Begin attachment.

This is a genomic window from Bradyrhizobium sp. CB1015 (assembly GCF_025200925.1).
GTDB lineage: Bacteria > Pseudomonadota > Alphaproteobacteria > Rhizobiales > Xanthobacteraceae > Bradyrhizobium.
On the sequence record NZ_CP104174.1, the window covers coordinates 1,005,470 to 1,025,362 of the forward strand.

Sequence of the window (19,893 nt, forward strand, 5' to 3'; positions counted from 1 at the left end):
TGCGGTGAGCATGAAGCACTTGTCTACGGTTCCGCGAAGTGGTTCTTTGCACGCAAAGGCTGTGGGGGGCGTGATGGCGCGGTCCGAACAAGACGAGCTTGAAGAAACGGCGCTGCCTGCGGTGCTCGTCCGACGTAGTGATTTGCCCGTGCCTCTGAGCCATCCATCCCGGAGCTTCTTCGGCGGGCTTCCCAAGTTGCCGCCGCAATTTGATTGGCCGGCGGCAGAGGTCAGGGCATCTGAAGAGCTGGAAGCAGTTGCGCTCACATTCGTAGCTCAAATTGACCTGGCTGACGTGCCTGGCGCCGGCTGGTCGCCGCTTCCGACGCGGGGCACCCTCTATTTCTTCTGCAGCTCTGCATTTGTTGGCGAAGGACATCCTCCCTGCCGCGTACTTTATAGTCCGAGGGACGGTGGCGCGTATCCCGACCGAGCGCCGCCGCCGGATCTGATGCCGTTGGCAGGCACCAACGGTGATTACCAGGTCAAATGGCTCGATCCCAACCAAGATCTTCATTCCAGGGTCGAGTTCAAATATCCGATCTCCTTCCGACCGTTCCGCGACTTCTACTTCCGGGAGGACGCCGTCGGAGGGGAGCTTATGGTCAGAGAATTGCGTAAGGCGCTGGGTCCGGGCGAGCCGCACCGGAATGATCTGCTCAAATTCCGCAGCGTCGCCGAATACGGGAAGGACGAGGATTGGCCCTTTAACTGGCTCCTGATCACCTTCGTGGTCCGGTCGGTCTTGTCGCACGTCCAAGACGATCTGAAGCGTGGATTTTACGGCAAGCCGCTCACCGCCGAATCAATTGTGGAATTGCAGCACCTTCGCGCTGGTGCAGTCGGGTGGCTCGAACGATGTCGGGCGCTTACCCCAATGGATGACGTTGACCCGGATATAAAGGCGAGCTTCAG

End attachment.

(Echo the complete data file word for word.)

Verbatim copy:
This is a genomic window from Bradyrhizobium sp. CB1015 (assembly GCF_025200925.1).
GTDB lineage: Bacteria > Pseudomonadota > Alphaproteobacteria > Rhizobiales > Xanthobacteraceae > Bradyrhizobium.
On the sequence record NZ_CP104174.1, the window covers coordinates 1,005,470 to 1,025,362 of the forward strand.

Sequence of the window (19,893 nt, forward strand, 5' to 3'; positions counted from 1 at the left end):
TGCGGTGAGCATGAAGCACTTGTCTACGGTTCCGCGAAGTGGTTCTTTGCACGCAAAGGCTGTGGGGGGCGTGATGGCGCGGTCCGAACAAGACGAGCTTGAAGAAACGGCGCTGCCTGCGGTGCTCGTCCGACGTAGTGATTTGCCCGTGCCTCTGAGCCATCCATCCCGGAGCTTCTTCGGCGGGCTTCCCAAGTTGCCGCCGCAATTTGATTGGCCGGCGGCAGAGGTCAGGGCATCTGAAGAGCTGGAAGCAGTTGCGCTCACATTCGTAGCTCAAATTGACCTGGCTGACGTGCCTGGCGCCGGCTGGTCGCCGCTTCCGACGCGGGGCACCCTCTATTTCTTCTGCAGCTCTGCATTTGTTGGCGAAGGACATCCTCCCTGCCGCGTACTTTATAGTCCGAGGGACGGTGGCGCGTATCCCGACCGAGCGCCGCCGCCGGATCTGATGCCGTTGGCAGGCACCAACGGTGATTACCAGGTCAAATGGCTCGATCCCAACCAAGATCTTCATTCCAGGGTCGAGTTCAAATATCCGATCTCCTTCCGACCGTTCCGCGACTTCTACTTCCGGGAGGACGCCGTCGGAGGGGAGCTTATGGTCAGAGAATTGCGTAAGGCGCTGGGTCCGGGCGAGCCGCACCGGAATGATCTGCTCAAATTCCGCAGCGTCGCCGAATACGGGAAGGACGAGGATTGGCCCTTTAACTGGCTCCTGATCACCTTCGTGGTCCGGTCGGTCTTGTCGCACGTCCAAGACGATCTGAAGCGTGGATTTTACGGCAAGCCGCTCACCGCCGAATCAATTGTGGAATTGCAGCACCTTCGCGCTGGTGCAGTCGGGTGGCTCGAACGATGTCGGGCGCTTACCCCAATGGATGACGTTGACCCGGATATAAAGGCGAGCTTCAG